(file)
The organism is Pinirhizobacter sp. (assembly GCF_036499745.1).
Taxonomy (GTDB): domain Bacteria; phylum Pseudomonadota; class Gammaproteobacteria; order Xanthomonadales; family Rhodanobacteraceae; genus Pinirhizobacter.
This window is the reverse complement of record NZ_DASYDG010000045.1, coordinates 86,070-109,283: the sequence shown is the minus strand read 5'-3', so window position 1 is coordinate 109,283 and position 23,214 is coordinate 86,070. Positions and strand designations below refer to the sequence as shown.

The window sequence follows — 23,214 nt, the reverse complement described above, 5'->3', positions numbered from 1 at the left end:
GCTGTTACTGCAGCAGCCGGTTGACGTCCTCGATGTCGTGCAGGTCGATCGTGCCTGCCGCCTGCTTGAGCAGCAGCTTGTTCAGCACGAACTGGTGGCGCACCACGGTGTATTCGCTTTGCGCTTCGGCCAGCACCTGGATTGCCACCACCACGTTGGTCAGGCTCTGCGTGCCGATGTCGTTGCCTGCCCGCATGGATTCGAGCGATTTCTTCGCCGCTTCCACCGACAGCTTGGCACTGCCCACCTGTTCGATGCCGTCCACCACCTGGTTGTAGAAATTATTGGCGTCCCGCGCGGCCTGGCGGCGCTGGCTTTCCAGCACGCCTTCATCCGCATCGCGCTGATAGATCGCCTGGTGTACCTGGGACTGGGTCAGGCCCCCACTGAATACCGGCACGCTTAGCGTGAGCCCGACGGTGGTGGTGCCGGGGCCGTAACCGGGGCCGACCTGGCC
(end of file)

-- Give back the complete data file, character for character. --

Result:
The organism is Pinirhizobacter sp. (assembly GCF_036499745.1).
Taxonomy (GTDB): domain Bacteria; phylum Pseudomonadota; class Gammaproteobacteria; order Xanthomonadales; family Rhodanobacteraceae; genus Pinirhizobacter.
This window is the reverse complement of record NZ_DASYDG010000045.1, coordinates 86,070-109,283: the sequence shown is the minus strand read 5'-3', so window position 1 is coordinate 109,283 and position 23,214 is coordinate 86,070. Positions and strand designations below refer to the sequence as shown.

The window sequence follows — 23,214 nt, the reverse complement described above, 5'->3', positions numbered from 1 at the left end:
GCTGTTACTGCAGCAGCCGGTTGACGTCCTCGATGTCGTGCAGGTCGATCGTGCCTGCCGCCTGCTTGAGCAGCAGCTTGTTCAGCACGAACTGGTGGCGCACCACGGTGTATTCGCTTTGCGCTTCGGCCAGCACCTGGATTGCCACCACCACGTTGGTCAGGCTCTGCGTGCCGATGTCGTTGCCTGCCCGCATGGATTCGAGCGATTTCTTCGCCGCTTCCACCGACAGCTTGGCACTGCCCACCTGTTCGATGCCGTCCACCACCTGGTTGTAGAAATTATTGGCGTCCCGCGCGGCCTGGCGGCGCTGGCTTTCCAGCACGCCTTCATCCGCATCGCGCTGATAGATCGCCTGGTGTACCTGGGACTGGGTCAGGCCCCCACTGAATACCGGCACGCTTAGCGTGAGCCCGACGGTGGTGGTGCCGGGGCCGTAACCGGGGCCGACCTGGCC